US Consumer Confidence declines for a fourth consecutive month in a 7.5% swing since July in a bad sign for Dow stock prices in 2020.
The stock market bull run continues as the Dow, S&P 500 and NASDAQ extend record highs in November. But consumer confidence has declined for the fourth month in a row. Weaker confidence in jobs, business and income reveal consumer worries on the verge of an alarming burnout.
The latest monthly figures from the Conference Board place the index at 125.5 (as against the board’s 1985=100 reference point).
The Board projects weak fourth quarter GDP growth from the data, but assures businesses that growth “will remain at about 2 percent” in early 2020. The economic research organization also expects solid Black Friday sales:
Overall, confidence levels are still high and should support solid spending during this holiday season.
But November’s 125.5 index is a statistical red flag. It represents a sustained 7.5% swing from the July CCI of 135.8.
The manufacturers, retailers, banks, and government agencies that rely on the Consumer Confidence Index to gauge the economy usually dismiss a move of less than 5% as inconsequential. But larger swings of 5% or more have often signaled a change in the economy’s direction.
OECD composite indicators of consumer opinion in the United States have also fallen since May. The UMich Consumer Sentiment index is a bit brighter in November, but still down to 96.8 from a May high of 100.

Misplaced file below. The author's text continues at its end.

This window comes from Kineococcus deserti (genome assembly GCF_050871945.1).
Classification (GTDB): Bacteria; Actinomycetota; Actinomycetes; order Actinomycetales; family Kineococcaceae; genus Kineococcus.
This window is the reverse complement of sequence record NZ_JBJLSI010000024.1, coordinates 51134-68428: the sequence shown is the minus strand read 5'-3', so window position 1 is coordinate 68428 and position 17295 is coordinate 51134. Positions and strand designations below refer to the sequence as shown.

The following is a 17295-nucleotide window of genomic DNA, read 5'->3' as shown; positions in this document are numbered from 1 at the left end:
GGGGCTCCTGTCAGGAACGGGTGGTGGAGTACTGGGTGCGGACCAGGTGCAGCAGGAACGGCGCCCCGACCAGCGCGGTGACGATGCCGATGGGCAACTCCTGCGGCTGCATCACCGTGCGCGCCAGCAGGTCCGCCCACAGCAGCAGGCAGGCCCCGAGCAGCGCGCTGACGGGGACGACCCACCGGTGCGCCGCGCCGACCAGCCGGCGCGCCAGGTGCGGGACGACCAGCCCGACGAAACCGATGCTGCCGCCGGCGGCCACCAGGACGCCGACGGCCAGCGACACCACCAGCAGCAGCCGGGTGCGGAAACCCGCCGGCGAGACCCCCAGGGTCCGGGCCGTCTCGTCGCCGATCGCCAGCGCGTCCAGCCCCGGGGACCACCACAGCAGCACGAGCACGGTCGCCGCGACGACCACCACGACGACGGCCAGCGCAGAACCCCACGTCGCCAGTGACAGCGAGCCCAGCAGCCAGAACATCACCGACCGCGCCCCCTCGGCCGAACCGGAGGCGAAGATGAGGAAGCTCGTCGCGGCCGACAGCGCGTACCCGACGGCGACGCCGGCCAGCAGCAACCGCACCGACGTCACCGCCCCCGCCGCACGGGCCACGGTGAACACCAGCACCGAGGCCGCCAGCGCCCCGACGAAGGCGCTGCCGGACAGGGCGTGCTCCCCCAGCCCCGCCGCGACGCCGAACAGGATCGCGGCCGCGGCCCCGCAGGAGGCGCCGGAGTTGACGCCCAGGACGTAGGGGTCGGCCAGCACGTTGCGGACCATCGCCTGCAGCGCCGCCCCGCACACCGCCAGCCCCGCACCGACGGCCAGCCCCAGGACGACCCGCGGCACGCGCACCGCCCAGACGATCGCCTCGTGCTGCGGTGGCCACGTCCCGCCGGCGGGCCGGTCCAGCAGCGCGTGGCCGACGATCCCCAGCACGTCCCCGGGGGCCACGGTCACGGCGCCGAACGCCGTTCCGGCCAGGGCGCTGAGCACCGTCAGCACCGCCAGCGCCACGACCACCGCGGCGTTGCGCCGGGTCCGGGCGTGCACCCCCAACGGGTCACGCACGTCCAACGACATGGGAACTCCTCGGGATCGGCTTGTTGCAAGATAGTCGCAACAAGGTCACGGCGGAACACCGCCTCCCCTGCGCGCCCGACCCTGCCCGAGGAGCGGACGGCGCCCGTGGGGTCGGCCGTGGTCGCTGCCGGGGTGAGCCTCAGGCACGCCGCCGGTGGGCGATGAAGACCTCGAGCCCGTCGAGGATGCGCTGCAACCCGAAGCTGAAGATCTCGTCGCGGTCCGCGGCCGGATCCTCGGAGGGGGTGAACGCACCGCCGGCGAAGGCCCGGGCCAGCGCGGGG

Strong consumer spending propped up the U.S. economy amid recession fears earlier this year. A consumer retreat could erase much of the Dow’s gains over recent months. Consumer discretionary stocks in the Dow would suffer most.
If consumer confidence continues the downtrend, Americans will cut back on non-essential purchases such as new clothes, electronics and vacations. Apple Inc., The Home Depot, McDonald’s, Microsoft, Nike, Walmart, and The Walt Disney Company would be hardest hit.
While the economy seems relatively stable, consumers face an array of threats and uncertainties. The uncertainty of election years is typically a drag on stocks from September until May of the election year. Political uncertainty also makes consumers cautious.
This article was edited by Sam Bourgi.
Last modified: January 11, 2020 2:31 PM UTC